Beginners Guide

8 Amazing Real Estate Photoshoot Ideas and Tips

Real Estate Photoshoot Ideas to Take Better Photos

Get better results while on a real estate photoshoot by following the 8 ideas and tips listed below. Also, feel free to check out our articles 5 Tips for Real Estate Photos for more helpful information.

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Real Estate Photoshoot Ideas and Tips

Taking great real estate photos isn’t just about the gear you have or how impressive the house is. Although they are important, there are many smaller factors that will determine how successful the shoot turns out.

By using the 8 real estate photoshoot ideas listed below, you will be able to make sure that regardless of the situation, you’ll walk away with more impressive and more professional real estate photos.

1. Make Sure the House is Clean

This one may seem obvious, but we’ve all seen those Zillow photos of a room that’s filthy. It completely distracts the viewers attention and ultimately leads to a pointless photo.

Ideally, you’re not the one that’s cleaning the house since that’s nowhere in your job title. However, if you do get to a real estate photoshoot and the house is just a bit messy (think crumbs on the table, disheveled papers on a desk) take the time to either clean it up or have someone on site clean it up.

2. Stage the Photo

Staging the room can be as easy as decluttering the space. The first thing I do when I get into a house I’m about to photograph is a quick walkthrough. I identify how much staging will need to be done and then start to put things into place.

Sometimes this is as simple as moving a few curtains or fluffing some pillows, but other times it can mean rearranging a kitchen or even moving some furniture. Either way, properly staging a room is something not to be over-looked.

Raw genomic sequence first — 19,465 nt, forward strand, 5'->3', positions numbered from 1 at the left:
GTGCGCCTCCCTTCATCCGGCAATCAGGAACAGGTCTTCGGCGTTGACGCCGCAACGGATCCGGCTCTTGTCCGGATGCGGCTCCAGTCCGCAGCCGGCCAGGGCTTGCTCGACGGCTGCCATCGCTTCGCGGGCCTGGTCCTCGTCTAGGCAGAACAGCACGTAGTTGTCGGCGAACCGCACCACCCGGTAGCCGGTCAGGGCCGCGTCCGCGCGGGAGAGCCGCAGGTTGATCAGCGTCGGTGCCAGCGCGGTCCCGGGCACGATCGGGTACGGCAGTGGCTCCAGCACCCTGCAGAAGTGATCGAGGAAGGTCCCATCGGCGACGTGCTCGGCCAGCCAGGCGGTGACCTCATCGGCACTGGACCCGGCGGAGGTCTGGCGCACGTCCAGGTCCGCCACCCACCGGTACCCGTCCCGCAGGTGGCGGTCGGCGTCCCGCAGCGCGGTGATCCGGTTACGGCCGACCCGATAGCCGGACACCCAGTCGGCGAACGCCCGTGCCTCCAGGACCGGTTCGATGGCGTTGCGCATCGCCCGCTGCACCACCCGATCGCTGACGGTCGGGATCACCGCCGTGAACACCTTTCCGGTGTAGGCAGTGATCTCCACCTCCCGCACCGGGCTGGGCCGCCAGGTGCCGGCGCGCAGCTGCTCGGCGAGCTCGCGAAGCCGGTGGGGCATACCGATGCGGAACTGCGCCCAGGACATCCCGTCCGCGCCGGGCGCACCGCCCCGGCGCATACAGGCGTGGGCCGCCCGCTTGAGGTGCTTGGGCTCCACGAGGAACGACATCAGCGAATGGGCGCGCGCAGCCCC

Luckily, we’ve already written a checklist that has all the best home staging practices which you can download for free. Just click the link below.

Free Home Staging Checklist

3. Take Advantage of Natural Light

Natural light is your best friend when photographing real estate. If the space you’re photographing has windows letting in a decent amount of natural light, you’ll surely be able to come away with some quality photos.

Take note of where the windows are, how the light is coming through them, and where it looks the best. Focus on using the natural light to accent the space. People love to see natural light streaming into a room, especially realtors!

Always remember, light is the most important part of photography. If you can find the well lit areas of the home, you will be able to take some great real estate photos.

4. Highlight the Room, Not the Furniture

Far too many real estate photos put focus on the furniture/appliances in the room rather than the room itself. If you’re guilty of this, it’s an easy thing to fix. You just need to shift your focus while you’re behind the camera.

It might be tempting to try and get the full couch in the shot, but first ask yourself if it’s really that important to show the whole couch (it’s not). The same thing can be said for refrigerators or stoves in the kitchen.

The people looking at your photos aren’t interested in purchasing the couch or the refrigerator. What they are interested in is the full layout of the living room and kitchen. It’s ok to only show half the couch or a sliver of the refrigerator. It’s not ok to cut out a portion of the room.

If you’re having trouble doing this in practice, try to focus on the architectural details of the space, even if it’s just a window or a doorway. This will help shift your attention off the furniture.

5. Use a Checklist

Nothing is worse than wrapping up a shoot, uploading the images to your computer, and realizing that you missed a needed angle. Rescheduling a shoot is a huge pain for everyone involved and many times can cost you the client. One way to be positive that you avoid this common mistake is to use a checklist.

Click the link below and download our free Real Estate Photography Checklist. It highlights all the angles needed from a real estate photoshoot. Using it will make sure that you walk away from your real estate photoshoot with all the most important images.